11. Frost, R. O., Heimberg, R. G., Holt, C. S., Mattia, J. I., & Neubauer, A. L. (1993). A comparison of two measures of perfectionism. Personality and Individual Differences, 14, 119–126.CrossRefGoogle Scholar
  12. Frost, R. O., Marten, P., Lahart, C., & Rosenblate, R. (1990). The dimensions of perfectionism. Cognitive Therapy and Research, 14, 449–468.CrossRefGoogle Scholar
  13. Hewitt, P. L., & Flett, G. L. (1991). Perfectionism in the self and social contexts: Conceptualization, assessment, and association with psychopathology. Journal of Personality and Social Psychology, 60, 456–470.PubMedCrossRefGoogle Scholar
  14. Hewitt, P. L., & Flett, G. L. (1993). Dimensions of perfectionism, daily stress, and depression: A test of the specific vulnerability hypothesis. Journal of Abnormal Psychology, 102, 58–65.PubMedCrossRefGoogle Scholar
  15. Hewitt, P. L., Flett, G. L., & Ediger, E. (1996). Perfectionism and depression: Longitudinal assessment of a specific vulnerability hypothesis. Journal of Abnormal Psychology, 105, 276–280.PubMedCrossRefGoogle Scholar
  16. Hewitt, P. L., Flett, G. L., Norton, G. R., & Flynn, C. (1998). Dimensions of perfectionism and chronic symptoms of unipolar and bipolar depression. Canadian Journal of Behavioural Science, 30, 234–242.CrossRefGoogle Scholar
  17. Hewitt, P. L., & Genest, M. (1990). The ideal-self: Schematic processing of perfectionistic content in dysphoric university students. Journal of Personality and Social Psychology, 59, 802–808.PubMedCrossRefGoogle Scholar
  18. Keith, T. Z. (2005). Multiple regression and beyond. Boston, MA: Allyn & Bacon.Google Scholar
  19. Lynd-Stevenson, R. M., & Hearne, C. M. (1999). Perfectionism and depressive affect: The pros and cons of being a perfectionist. Personality and Individual Differences, 26, 549–562.CrossRefGoogle Scholar
  20. McNair, D. M., Lorr, M., & Droppleman, L. F. (1971). Manual for the profile of mood states. San Diego, CA: Educational and Industrial Testing Services.Google Scholar
  21. Preacher, K. J., & Hayes, A. F. (2008). Asymptotic and resampling strategies for assessing and comparing indirect effects in multiple mediator models. Behavior Research Methods, 40, 879–891.PubMedCrossRefGoogle Scholar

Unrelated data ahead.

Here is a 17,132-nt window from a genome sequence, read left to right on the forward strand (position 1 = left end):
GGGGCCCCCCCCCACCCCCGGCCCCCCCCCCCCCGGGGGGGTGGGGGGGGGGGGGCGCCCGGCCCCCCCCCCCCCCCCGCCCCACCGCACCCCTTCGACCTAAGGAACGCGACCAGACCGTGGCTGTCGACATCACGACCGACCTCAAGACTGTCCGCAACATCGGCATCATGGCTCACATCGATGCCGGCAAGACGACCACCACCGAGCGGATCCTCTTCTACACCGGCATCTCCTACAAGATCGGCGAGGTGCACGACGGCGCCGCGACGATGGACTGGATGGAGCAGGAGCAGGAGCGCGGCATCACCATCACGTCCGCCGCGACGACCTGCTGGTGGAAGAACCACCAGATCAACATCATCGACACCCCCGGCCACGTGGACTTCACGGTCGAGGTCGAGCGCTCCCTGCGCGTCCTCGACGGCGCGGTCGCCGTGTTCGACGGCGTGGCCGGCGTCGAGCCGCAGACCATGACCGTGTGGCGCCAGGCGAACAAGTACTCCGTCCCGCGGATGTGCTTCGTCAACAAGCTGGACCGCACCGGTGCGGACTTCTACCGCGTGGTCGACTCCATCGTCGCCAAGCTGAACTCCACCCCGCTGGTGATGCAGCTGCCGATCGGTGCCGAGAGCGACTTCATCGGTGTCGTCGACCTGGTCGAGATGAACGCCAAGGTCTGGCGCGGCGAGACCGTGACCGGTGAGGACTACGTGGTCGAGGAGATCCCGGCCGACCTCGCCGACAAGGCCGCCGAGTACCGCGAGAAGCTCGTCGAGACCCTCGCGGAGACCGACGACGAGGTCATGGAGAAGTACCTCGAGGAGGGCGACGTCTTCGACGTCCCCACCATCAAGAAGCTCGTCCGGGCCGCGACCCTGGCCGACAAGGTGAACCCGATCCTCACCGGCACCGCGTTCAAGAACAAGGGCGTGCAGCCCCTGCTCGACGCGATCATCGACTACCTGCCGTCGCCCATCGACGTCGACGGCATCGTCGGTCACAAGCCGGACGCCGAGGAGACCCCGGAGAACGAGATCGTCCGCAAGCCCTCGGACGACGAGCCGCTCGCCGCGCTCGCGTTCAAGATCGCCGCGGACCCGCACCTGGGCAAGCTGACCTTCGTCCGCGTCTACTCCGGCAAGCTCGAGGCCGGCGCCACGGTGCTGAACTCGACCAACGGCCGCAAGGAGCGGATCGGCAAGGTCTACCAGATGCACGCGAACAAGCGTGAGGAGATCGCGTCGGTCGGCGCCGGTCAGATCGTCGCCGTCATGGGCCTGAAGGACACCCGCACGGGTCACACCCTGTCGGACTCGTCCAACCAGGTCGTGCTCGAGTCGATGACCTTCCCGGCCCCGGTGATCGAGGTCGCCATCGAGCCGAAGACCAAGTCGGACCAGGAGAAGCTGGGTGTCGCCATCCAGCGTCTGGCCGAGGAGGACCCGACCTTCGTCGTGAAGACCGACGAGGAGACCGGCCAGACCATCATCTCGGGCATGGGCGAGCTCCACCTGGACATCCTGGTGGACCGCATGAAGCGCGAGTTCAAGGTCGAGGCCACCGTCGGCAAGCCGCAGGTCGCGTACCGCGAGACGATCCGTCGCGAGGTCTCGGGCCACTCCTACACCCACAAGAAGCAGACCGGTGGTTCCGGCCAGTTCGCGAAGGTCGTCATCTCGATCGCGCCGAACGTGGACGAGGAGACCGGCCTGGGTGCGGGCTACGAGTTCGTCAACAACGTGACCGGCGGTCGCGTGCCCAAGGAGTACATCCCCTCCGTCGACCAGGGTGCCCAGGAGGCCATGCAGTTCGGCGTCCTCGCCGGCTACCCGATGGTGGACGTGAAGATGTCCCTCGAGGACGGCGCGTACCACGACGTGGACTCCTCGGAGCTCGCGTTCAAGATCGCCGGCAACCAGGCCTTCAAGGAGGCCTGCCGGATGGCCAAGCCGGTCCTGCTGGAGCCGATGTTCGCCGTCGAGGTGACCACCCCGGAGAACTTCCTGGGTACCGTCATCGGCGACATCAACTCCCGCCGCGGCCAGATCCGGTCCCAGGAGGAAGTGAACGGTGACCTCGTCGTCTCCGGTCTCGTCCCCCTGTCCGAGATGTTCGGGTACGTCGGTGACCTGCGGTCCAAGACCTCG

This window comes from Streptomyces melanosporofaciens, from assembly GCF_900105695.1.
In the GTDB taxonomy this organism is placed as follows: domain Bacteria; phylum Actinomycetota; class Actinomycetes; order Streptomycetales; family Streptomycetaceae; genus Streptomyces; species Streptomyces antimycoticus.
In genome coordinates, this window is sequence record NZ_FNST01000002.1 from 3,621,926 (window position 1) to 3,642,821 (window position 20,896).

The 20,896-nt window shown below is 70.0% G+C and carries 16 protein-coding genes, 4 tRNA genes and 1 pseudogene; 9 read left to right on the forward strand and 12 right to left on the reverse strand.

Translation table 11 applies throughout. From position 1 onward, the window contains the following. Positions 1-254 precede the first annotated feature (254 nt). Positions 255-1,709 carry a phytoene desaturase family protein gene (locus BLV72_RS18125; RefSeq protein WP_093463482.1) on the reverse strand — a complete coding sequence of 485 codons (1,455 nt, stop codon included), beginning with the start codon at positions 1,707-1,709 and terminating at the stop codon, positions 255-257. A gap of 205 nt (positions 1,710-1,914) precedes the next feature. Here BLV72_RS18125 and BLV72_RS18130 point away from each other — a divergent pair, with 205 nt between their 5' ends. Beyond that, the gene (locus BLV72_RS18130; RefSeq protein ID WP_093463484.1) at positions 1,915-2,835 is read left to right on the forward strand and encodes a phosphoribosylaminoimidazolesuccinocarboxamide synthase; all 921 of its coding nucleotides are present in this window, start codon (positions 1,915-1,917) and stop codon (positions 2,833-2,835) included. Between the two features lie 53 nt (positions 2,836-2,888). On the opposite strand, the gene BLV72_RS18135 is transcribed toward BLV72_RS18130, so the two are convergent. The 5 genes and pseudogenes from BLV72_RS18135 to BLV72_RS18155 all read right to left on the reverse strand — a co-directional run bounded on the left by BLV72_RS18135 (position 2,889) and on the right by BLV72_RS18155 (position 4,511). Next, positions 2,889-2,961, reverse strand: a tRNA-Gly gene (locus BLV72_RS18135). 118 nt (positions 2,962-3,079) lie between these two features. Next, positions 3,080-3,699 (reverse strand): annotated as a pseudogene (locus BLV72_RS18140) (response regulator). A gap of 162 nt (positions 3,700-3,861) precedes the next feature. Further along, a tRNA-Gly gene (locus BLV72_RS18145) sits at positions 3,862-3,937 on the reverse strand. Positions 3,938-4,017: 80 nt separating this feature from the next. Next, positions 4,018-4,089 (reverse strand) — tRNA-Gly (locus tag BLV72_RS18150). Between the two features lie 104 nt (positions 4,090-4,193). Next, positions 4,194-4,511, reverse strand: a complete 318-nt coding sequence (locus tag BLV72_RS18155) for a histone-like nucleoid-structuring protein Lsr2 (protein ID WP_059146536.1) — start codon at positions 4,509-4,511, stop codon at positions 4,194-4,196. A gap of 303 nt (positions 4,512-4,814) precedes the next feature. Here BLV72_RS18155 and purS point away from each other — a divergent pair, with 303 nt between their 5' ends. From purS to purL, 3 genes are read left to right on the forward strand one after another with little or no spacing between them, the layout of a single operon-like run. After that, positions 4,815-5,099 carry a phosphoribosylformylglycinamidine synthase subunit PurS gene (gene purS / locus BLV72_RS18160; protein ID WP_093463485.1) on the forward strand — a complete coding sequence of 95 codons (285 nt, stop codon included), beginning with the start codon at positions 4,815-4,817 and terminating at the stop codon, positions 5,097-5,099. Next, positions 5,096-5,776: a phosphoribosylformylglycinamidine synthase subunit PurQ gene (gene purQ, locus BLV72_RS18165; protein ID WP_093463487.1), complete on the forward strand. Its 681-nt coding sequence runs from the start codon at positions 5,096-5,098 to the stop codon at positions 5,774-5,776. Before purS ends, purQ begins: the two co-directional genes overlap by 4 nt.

22. Pryor, J. H., Hurtado, S., DeAngelo, L., Palucki, B. L., & Tran, S. (2010). The American freshman: National norms fall 2010. Los Angeles: Higher Education Research Institute, UCLA.Google Scholar
  23. Rice, K. G., Ashby, J. S., & Slaney, R. B. (1998). Self-esteem as a mediator between perfectionism and depression: A structural equation analysis. Journal of Counseling Psychology, 45, 304–314.CrossRefGoogle Scholar
  24. Rice, K. G., Leever, B. A., Christopher, J., & Porter, D. (2006). Perfectionism, stress, and social (dis)connection: A short-term study of hopelessness, depression, and academic adjustment among honors students. Journal of Counseling Psychology, 53(4), 524–534.CrossRefGoogle Scholar
  25. Shafran, R., Cooper, Z., & Fairburn, C. G. (2002). Clinical perfectionism: A cognitive behavioural analysis. Behaviour Research and Therapy, 40, 773–791.PubMedCrossRefGoogle Scholar
  26. Slaney, R. B., Ashby, J. S., & Trippi, J. (1995). Perfectionism: Its measurement and career relevance. Journal of Career Assessment, 3, 279–297.CrossRefGoogle Scholar
  27. Slaney, R. B., Rice, K. G., Mobley, M., Trippi, J., & Ashby, J. S. (2001). The Revised Almost Perfect Scale. Measurement and Evaluation in Counseling and Development, 34, 130–145.Google Scholar
  28. Stoeber, J., Kobori, O., & Tanno, Y. (2010). The Multidimensional Perfectionism Cognitions Inventory-English (MPCI-E): Reliability, validity, and relationships with positive and negative affect. Journal of Personality Assessment, 92(1), 16–25.PubMedCrossRefGoogle Scholar

Copyright information

© Springer Science+Business Media, LLC 2012

Authors and Affiliations

  1. 1.CSSME/Psychology/Box QThe University of TampaTampaUSA

Personalised recommendations